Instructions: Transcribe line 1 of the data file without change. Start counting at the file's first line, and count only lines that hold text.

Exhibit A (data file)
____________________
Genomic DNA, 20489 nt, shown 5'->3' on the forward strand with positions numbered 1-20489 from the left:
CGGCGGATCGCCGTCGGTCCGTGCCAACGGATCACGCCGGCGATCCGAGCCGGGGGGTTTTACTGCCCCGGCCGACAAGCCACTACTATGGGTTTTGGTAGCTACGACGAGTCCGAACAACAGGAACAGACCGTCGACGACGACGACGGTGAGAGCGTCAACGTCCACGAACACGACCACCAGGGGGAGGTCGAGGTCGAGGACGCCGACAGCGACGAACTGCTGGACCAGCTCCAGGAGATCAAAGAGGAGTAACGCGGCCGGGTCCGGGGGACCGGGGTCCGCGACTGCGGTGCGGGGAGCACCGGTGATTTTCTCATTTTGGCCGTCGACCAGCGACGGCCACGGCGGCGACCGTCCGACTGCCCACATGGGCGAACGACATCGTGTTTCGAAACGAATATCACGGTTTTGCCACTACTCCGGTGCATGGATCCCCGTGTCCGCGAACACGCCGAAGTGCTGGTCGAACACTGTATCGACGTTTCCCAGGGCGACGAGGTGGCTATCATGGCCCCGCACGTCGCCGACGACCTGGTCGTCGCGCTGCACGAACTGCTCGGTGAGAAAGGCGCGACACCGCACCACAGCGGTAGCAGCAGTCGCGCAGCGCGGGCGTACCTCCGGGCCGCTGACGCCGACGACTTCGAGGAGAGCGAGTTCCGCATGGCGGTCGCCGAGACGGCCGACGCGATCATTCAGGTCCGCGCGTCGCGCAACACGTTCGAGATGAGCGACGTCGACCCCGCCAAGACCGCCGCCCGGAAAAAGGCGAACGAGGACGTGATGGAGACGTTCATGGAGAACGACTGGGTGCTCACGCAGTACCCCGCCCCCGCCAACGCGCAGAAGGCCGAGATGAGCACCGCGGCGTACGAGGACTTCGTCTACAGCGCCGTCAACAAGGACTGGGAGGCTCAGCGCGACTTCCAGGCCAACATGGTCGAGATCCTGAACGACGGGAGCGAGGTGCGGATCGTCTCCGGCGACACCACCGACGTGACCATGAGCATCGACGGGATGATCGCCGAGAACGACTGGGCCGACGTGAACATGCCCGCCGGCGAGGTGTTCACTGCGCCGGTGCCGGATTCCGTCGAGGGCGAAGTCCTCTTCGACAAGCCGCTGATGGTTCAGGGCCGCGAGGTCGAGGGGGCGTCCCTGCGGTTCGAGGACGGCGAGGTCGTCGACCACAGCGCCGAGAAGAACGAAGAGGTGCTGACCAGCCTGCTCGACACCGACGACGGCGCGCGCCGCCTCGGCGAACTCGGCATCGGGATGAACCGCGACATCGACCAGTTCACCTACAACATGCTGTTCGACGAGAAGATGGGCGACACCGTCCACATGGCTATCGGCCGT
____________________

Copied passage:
Genomic DNA, 20489 nt, shown 5'->3' on the forward strand with positions numbered 1-20489 from the left: